Release Date: June 29, 2013
Run Time: 31:55
1. Step It Out Mary
2. Jamie Raeburn
3. Crooked Jack
4. The Andro Set
5. Gather Up the Pots
6. Ye Jacobites By Name
7. Big Jig Set
8. The Foggy Dew
9. Johnnie Cope
10. The Parting Glass
Jasper Coal’s album “Drowning the Shamrock” opens with ‘Step it out Marry‘, the band’s take on the traditional Irish song written by Sean McCarthy. This expansive recording features lots of instrumentation and great vocal performances. Fantastic harmonies, both vocally and instrumentally, and added atop flowing strings and supportive drums. The exposed verses contain limited instrumentation and an interesting story line. The lyrics are memorable and the vibe is positive. Everything is fine-tuned and each instrument is impressive in its performance.
‘Jamie Raeburn‘ follows with an outstanding performance by the bagpipes to open the song. I am absolutely loving all the harmonies showcased in these tracks; in my opinion, this is what real music is. The songs are fleshed-out to their full potential, the drums holding the beat without overpowering the vocals or other instrumentation. Each vocalist has a distinct vocal tone, and the lyrical content and story lines are very spiritual, uplifting, and encouraging.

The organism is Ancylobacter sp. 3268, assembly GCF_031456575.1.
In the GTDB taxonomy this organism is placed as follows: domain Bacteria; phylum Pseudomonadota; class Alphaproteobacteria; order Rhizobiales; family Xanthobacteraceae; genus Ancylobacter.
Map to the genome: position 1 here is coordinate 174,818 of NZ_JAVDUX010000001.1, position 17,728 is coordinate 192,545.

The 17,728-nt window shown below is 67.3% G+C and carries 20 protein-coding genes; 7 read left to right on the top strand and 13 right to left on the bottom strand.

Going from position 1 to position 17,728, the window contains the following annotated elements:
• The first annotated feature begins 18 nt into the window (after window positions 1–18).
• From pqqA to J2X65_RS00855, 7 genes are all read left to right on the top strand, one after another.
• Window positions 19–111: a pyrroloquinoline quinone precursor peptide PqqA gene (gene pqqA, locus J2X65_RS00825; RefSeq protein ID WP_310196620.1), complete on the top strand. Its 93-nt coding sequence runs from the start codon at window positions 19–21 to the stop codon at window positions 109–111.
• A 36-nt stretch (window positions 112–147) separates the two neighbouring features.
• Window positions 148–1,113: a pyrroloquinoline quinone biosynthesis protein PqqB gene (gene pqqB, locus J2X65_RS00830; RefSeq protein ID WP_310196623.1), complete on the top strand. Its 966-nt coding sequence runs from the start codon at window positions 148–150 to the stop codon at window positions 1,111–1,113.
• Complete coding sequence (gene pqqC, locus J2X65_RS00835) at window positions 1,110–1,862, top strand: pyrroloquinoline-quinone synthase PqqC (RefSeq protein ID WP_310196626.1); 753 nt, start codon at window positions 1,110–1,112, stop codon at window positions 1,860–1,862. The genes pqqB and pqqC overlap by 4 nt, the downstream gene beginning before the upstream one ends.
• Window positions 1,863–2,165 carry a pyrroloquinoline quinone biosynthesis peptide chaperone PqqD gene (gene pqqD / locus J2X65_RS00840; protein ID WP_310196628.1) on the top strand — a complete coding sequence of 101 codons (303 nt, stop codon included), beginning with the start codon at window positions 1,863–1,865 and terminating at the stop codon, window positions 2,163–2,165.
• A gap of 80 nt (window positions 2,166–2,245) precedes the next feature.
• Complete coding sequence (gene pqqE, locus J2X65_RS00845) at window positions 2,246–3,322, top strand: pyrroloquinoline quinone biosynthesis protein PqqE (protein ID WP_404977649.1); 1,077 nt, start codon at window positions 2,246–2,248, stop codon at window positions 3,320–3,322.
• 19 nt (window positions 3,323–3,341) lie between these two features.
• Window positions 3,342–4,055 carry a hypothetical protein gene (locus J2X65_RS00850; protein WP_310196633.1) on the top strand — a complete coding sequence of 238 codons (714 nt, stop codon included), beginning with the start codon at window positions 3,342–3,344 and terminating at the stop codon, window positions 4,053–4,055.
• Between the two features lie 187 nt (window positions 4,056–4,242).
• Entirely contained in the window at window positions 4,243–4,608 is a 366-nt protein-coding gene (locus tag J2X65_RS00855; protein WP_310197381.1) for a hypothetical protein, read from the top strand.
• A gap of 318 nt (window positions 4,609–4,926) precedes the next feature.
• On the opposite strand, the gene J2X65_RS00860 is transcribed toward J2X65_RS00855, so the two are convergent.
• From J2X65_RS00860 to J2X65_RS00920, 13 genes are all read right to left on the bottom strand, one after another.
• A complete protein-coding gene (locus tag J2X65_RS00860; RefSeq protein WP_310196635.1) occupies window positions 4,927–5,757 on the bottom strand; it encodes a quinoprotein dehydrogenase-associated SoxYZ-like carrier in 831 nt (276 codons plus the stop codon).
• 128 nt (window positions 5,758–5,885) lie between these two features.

Each instrument again puts forth a good, clean effort; the acoustic guitar held things down in the background as the detailed bagpipe lead shows off in the forefront. ‘Crooked Jack’ describes the hardships endured by men who worked at The Hydro Electric Plant in Scotland lyrically, and has a different feel from the other tracks instrumentally. The song has a rawer, less refined sound, as expressive harmonies and a large strings presence fill up much of the sonic landscape. A great ending to the track displays the band’s musical knowledge, and their intense creative drive.
My review closes with ‘The Foggy Dew‘; much of the song is minimalistic, featuring only an acoustic guitar and vocals. The drums are used very infrequently in the first half of the song, as a shaker takes up the rhythm section instead. As the song progresses, the snare drum provides more timing.
There is a ton of attitude and aggression vocally, and each of the instruments mesh well together. Each of the tracks on this album were mixed well and featured good production. While the production was somewhat basic, it was definitely enough to let the songs’ meanings and overall groove shine through.
Everything seemed very rehearsed and fine-tuned, and I was impressed by the unique story lines and captivating harmonies showcased in Jasper Coal’s album “Drowning the Shamrock.”